St. Croix comes to FCTF with a proven track record of innovation, evidenced-based programing and dedication to meeting the needs of their community. The St. Croix FCT Team is part of a county government health and human services organization that incudes multiple departments, programs and initiatives all under one organizational umbrella. This provides the program with the unique strength of housing most systems and stakeholders relevant to FCT under one coordinated entity. FCTF is very excited to see this unique program design flourish!

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FCTF Awarded Two Grants in North Carolina

The FCT Foundation is excited to announce that it has been awarded two grants by the North Carolina Department of Public Safety to deliver Family Centered Treatment services to families. The FCT Foundation will work with Pinnacle Family Services, a licensed FCT provider to deliver the FCT model to families in five central NC counties.

The awards include the ‘Alternatives to Commitment Project’ and the ‘Level II Dispositional Alternatives Project’.

More information about the grant awards can be found here.

·  JCPC-Endorsed Level II Projects were established in 2011 to address the localized needs of communities in working with youth who are deep in the juvenile justice system and are at high risk for reoffending.

·  Alternative to Commitment Projects were created at the direction of the General Assembly in 2004. This funding source allowed Juvenile Crime Prevention Councils (JCPCs) to establish community programs for youth who otherwise would be placed in a youth development center.

FCT Presented in Toronto


The FCT Foundation is excited to announce that Executive Director Tim Wood was a presenter at the 4th Global Implementation Conference on June 21, 2017 in Toronto, Canada. The FCT Foundation has presented at all GIC conferences to date and is excited to continue its collaboration with the GIC.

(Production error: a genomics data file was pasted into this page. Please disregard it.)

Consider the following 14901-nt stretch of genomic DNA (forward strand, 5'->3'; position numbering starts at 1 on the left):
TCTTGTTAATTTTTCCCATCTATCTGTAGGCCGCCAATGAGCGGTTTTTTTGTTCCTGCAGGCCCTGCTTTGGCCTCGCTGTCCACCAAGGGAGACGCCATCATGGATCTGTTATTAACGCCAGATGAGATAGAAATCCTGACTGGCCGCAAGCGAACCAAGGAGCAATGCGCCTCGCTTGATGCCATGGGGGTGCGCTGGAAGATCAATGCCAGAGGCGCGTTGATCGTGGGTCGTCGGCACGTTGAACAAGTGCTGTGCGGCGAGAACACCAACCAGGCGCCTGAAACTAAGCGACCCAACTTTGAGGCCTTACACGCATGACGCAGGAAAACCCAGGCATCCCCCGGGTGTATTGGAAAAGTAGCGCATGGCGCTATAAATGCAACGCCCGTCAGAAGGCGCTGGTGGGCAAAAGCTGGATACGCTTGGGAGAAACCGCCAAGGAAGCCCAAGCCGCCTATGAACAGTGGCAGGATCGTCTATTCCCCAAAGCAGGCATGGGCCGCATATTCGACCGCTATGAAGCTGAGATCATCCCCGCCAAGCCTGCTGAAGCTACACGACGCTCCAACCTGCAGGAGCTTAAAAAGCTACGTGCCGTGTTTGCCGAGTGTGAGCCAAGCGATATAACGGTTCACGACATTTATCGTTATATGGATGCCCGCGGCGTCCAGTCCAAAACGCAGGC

Topic title: Large Scale Cost Effectiveness; A Not for Profit Purveyor Model

Congratulations to all the 2017 Graduates!

Congratulations to all the 2017 graduates! Especially to these current or future FCT Clinicians:
-Eboni Moran & Daja Mayner @ Support Incorporated in NC
-Jacqueline Richards @ Communities for People in RI
-Jeanne-Marie Hogan @ Child & Family in RI
-Keisha Martin, Brad Herring & Konje Byron @ The SPARC Network in NC

Presenting FCT in Prague

Bright, C. L. (2017, July). Adapting juvenile justice interventions to serve youth with trauma histories.

Presented at the International Academy of Law and Mental Health¹s 35th International Congress on Law and Mental Health, Prague, Czech Republic.

The study is designed to understand the experiences and perceptions of service providers who provide Family Centered Treatment (FCT) to juvenile court-involved families. The study will explore the experiences about the level of comfort and skill in working with traumatized youth, the procedures they use to assess for trauma, the adaptations they make to existing services in the cause of trauma, and their perceptions of the success of these efforts.

We will randomly select service providers from clinicians currently or historically providing Family Centered Treatment (FCT) to juvenile court-involved families, and randomly select supervisors of these workers. We will use stratified random sampling to achieve some representation of each site (approximately 10 sites) in which FCT practitioners serve this population. Interviews will be audio-recorded and transcribed, then coded to identify themes. All eligible providers who agree to participate will be included in the study. No group assignment will occur.

Many youth who come into contact with the juvenile justice system have a history of traumatic experiences, including child abuse or neglect, sexual victimization, or experiencing or witnessing assault. Service providers in juvenile justice have become more aware of trauma history and its potential role in both response to services and outcomes (such as re-offending) following services. Therefore, service providers have taken steps to both better identify youth with trauma histories and adapt their services for youth with trauma histories. Largely absent from existing literature is exactly how these identification and adaptation processes have occurred and how prepared providers are to work with traumatized youth. This study will generate exploratory data on these processes and seek to describe the current state of practice with traumatized court-involved youth receiving a particular set of services, Family Centered Treatment (FCT).

This study has the potential to promote better understanding about how the service providers identify youth with trauma histories and adapt their services for youth with trauma histories. It may have implications regarding best practices for work with traumatized youth in the juvenile justice system.